Academy’s Contemporary Documentaries Series Examines Destructive Forces in Two C

 “Wild Ocean” and “Hurricane on the Bayou” will screen as the final installment of Part One of Academy of Motion Picture Arts and Sciences’ 28th annual “Contemporary Documentaries” series on Wednesday, December 9, at 7 p.m. at the California Science Center’s IMAX Theater in Exposition Park. Admission is free.

Shot on the KwaZulu-Natal Coast of South Africa, “Wild Ocean” immerses viewers in a sea teeming with dolphins, sharks and whales. The film, which was directed by Luke Cresswell and Steve McNicholas and produced by Don Kempf, Steve Kempf and David Marks, explores economic and ecological factors increasingly impacting the coastal communities, as well as the local efforts to protect and preserve the area.

Initially, “Hurricane on the Bayou” was intended as a clarion call for wetlands preservation along the Louisiana coast. It changed, though, as two-time Academy Award®-nominated producer-director Greg MacGillivray shifted gears in post-production. After Hurricane Katrina, he returned to Louisiana to capture the devastation wrought on New Orleans. Submitted to the Academy in 2006, “Hurricane on the Bayou” is narrated by Academy Award-winning actress Meryl Streep. MacGillivray will be present to take questions from the audience following the screening.

These screenings conclude Part One of the 28th annual “Contemporary Documentaries” series, which showcases feature-length and short documentaries drawn primarily from the 2008 Academy Award nominations, including the winners, as well as other important and innovative films considered by the Academy that year. Part Two will run from March through June of 2010.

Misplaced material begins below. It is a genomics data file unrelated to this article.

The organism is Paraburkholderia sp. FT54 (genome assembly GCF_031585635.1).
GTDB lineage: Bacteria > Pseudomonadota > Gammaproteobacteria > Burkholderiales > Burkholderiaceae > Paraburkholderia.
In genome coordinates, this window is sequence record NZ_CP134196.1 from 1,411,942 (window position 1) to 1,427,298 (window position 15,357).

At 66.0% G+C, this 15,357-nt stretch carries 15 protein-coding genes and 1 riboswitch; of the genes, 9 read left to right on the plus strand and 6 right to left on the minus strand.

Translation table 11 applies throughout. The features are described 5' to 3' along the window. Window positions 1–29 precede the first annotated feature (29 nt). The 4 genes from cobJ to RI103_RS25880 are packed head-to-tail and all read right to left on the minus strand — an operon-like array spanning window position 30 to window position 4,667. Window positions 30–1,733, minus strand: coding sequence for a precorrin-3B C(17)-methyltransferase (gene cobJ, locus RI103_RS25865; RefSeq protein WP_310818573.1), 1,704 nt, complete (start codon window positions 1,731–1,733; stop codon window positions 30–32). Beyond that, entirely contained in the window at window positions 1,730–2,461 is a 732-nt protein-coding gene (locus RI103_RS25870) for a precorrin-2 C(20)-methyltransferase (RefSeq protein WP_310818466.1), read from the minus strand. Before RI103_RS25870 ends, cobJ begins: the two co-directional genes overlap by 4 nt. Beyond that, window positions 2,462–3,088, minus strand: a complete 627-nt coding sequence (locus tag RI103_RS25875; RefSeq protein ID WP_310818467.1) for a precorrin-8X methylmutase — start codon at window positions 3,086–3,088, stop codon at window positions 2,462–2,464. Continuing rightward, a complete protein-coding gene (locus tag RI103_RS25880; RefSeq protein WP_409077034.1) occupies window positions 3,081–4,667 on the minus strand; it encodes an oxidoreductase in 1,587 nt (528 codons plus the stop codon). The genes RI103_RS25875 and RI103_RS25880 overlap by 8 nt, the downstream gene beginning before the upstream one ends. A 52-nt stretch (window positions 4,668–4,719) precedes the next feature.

The California Science Center is located in Exposition Park, at the corner of Figueroa Street and 39th Street in Los Angeles. Doors open at 6 p.m. All seating is unreserved. For additional information, visit or call (310) 247-3600.

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The Academy of Motion Picture Arts and Sciences is the world’s preeminent movie-related organization, with a membership of more than 6,000 of the most accomplished men and women working in cinema. In addition to the annual Academy Awards – in which the members vote to select the nominees and winners – the Academy presents a diverse year-round slate of public programs, exhibitions and events; provides financial support to a wide range of other movie-related organizations and endeavors; acts as a neutral advocate in the advancement of motion picture technology; and, through its Margaret Herrick Library and Academy Film Archive, collects, preserves, restores and provides access to movies and items related to their history. Through these and other activities the Academy serves students, historians, the entertainment industry and people everywhere who love movies.


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